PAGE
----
SUMMARY: NFS server.. which is the best sun

From: Mark (
Date: Fri Apr 21 1995 - 05:52:52 CDT

My original question:
> From mark Wed Apr 5 22:24:45 1995
> Subject: NFS server.. which is the best sun
> Date: Wed, 5 Apr 1995 22:24:45 +1000 (AEDT)
> I want to make a NFS only file server, no user logins. I want
> to get a sun with a couple of presto boards and fill each of
> the two scsi buses to build a large file server. Typical
> disk config will be 10 - 15 gig.
> What would be the best sparc model for this, bearing in mind I
> want to keep costs down. List a few and the relative speeds
> if you would.

I had a number of replies, 50% pointing to the Network Appliances FAServer.
Unfortunately I'd already studied this option, but didnt mention it to see
what the consensus was. Because of the excessive cost here in Australia,
($55k) I can't see us getting one. As a system admin sure I'd love it, its
set and forget, but I was looking at something a touch cheaper. I tried direct
buying it but they wouldnt go outside the established channels. Fair enough.
Lost a sale tho :) Maybe in a year or two when we grow to double our current

Another NFS niche machines is the Auspex range, but word of mouth tells me
they want your first born to aquire their hardware. A bit too steep and high
end for our requirements.

One solution is a build-it-yourself approach, i.e. buy a RAID chassis, (I
can source one for $5k), and populate it with the required disks (10G in my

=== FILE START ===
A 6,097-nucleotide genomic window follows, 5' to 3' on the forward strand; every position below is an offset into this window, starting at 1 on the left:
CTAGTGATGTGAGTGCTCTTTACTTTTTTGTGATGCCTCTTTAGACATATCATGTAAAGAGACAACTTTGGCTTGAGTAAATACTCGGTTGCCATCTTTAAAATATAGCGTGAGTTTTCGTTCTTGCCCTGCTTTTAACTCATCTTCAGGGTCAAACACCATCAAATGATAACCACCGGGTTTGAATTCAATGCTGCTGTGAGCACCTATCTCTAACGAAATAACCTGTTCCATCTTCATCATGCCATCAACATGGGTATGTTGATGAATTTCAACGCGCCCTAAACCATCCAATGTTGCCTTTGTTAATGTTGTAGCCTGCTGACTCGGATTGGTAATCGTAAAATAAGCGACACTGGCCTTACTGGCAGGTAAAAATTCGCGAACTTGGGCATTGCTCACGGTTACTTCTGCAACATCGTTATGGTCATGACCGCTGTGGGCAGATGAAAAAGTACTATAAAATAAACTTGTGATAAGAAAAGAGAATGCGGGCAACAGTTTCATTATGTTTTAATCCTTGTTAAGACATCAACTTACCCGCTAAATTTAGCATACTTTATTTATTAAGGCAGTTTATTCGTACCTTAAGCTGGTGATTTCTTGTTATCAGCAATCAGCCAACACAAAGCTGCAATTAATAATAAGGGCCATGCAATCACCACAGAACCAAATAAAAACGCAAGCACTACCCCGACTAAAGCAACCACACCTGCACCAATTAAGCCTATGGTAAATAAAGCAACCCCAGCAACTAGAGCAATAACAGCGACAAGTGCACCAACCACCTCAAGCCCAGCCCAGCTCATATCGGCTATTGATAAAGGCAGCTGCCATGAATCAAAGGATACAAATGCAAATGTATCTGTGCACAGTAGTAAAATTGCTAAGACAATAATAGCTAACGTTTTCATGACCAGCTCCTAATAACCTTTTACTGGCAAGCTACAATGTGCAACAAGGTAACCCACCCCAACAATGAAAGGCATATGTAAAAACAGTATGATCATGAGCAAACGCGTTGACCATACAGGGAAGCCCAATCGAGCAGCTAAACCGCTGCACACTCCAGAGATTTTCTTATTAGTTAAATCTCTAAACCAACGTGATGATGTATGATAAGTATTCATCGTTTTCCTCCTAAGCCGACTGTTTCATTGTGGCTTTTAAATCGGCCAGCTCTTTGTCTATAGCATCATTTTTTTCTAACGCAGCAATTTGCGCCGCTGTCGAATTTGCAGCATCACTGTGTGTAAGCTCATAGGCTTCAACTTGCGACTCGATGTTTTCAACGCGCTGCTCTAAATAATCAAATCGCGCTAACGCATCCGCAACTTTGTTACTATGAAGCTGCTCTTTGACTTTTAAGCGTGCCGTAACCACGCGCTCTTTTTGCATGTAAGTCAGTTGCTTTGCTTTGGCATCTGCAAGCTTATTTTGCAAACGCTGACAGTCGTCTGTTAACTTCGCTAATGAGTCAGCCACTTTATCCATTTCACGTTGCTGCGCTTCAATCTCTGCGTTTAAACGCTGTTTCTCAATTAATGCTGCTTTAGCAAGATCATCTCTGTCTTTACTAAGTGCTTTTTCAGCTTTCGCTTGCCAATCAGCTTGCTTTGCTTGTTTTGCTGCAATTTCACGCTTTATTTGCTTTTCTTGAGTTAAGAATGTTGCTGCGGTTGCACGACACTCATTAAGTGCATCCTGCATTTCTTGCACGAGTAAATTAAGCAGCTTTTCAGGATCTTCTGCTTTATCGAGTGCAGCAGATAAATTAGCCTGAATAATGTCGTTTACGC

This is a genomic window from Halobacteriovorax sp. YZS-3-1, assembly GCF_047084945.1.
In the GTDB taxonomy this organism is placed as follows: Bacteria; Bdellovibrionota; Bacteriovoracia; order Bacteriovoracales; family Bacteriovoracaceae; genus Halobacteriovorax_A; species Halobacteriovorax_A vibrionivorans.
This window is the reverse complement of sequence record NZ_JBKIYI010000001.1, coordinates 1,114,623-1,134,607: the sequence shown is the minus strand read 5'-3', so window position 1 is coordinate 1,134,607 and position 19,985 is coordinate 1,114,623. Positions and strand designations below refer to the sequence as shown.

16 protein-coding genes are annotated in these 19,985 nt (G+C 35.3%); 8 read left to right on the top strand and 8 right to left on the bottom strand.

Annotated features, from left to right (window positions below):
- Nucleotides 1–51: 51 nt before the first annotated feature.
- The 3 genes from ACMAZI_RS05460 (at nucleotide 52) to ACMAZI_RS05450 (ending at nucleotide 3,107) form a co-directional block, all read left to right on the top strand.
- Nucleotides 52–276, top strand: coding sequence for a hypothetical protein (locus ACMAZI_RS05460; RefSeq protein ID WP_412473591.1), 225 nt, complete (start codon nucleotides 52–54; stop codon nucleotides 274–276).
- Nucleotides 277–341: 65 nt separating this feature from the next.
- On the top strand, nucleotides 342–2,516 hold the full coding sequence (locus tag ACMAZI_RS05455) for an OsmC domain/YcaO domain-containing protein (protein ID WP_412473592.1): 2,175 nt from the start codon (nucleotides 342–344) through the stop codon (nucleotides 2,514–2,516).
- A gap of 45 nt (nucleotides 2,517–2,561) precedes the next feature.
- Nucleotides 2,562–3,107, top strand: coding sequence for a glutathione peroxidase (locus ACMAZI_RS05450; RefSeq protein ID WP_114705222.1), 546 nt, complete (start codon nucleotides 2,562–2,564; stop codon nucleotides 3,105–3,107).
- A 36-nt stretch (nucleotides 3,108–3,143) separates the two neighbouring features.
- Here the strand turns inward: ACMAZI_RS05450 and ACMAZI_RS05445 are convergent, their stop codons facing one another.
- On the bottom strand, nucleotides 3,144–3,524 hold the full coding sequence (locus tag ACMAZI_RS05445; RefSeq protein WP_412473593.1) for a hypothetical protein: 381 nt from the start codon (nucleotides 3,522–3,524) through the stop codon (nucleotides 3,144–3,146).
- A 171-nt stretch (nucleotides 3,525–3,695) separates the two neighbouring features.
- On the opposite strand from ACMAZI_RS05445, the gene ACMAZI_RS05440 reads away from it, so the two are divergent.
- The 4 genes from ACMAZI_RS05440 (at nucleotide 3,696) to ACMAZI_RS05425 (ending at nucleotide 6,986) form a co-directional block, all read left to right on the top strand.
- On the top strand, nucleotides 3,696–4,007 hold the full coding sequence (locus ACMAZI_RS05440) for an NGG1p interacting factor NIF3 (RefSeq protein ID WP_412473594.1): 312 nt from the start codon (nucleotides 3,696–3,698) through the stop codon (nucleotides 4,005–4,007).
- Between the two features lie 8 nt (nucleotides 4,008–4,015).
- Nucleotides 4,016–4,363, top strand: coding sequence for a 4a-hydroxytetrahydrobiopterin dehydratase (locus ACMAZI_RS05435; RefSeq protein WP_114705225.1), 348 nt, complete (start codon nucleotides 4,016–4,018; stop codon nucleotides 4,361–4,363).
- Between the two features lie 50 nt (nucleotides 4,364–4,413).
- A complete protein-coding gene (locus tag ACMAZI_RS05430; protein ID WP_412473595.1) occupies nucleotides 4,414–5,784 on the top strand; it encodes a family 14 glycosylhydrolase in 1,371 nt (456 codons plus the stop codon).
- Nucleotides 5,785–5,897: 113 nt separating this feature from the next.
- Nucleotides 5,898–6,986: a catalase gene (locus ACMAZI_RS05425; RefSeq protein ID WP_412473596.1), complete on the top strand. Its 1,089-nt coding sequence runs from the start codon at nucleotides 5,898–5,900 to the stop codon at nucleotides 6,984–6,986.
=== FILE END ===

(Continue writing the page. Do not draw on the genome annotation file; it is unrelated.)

case) drop it on a Sun 5 or so and you have a reasonable machine with enough
disk space to do your work in. Estimated cost is around $20k, something a bit
more approachable for the people that sign the checks.

A few replies queried the environment, and again I wanted to get a varied
response so I neglected to specify too much detail, actually we have 5 main
database servers and about 15 other unix hosts, not a terrible load to have
on one central nfs server. All are on the one subnet. Virtually all our 40
users are information hungry so the network can become fairly busy.

The technical specs of what I think will do the job are:

SPARCStation 4 or 5, 64MB ram, Prestoserve board if possible, a RAID 5
chassis and disks to populate it. I'd configure the kernel up the wazoo
to give maximum buffers, run Solaris 2.4 and remove all logins except
administration ones. Backup could be handled via simple rsh to a tape
server each night. I could probably gzip the tar on the fly as NFS isnt
that cpu intensive. If the SCSI bus (populated only with the RAID and
boot drive) proves to be a bottle neck I can put in another scsi board
and move some drives into another RAID chassis. My main problem right
now is to centralise a large amount of data and take it off the crash
prone machines.

Some important points to note is not to mix and match too much, especially
with drives. I plan to have one or more standby drives for the RAID so if
one fails I can cold or hot swap it and let it handle the RAID fs rebuild.

Later if possible I want to make a NFS only network by installing another
ether card in as many machines as we can afford and having them mount their
disks down that cable, thus the only packets going along it would be
NFS. Telnet, rlogin, X and ftp would use the normal wire. This approach
can be expanded as you can afford cards. Wiring is not a problem here,
running another coax would take 15 minutes in my case.

In closing I'd say buy the FAServer ( if you can swing it
in the budget, otherwise the raid-on-a-sun approach is cost effective as


Thanks to:
From: don@alaska.opensys.COM (Don Lenamond)
From: Dave Fetrow <>
From: Boyd Fletcher <>
From: Dan Stromberg - OAC-CSG <>
From: (Glenn Satchell - Uniq Professional Services)
From: (System Administrator - David Rossman)
From: (Mumford)
From: (Jim Hendrickson)
From: Paul Caskey <>

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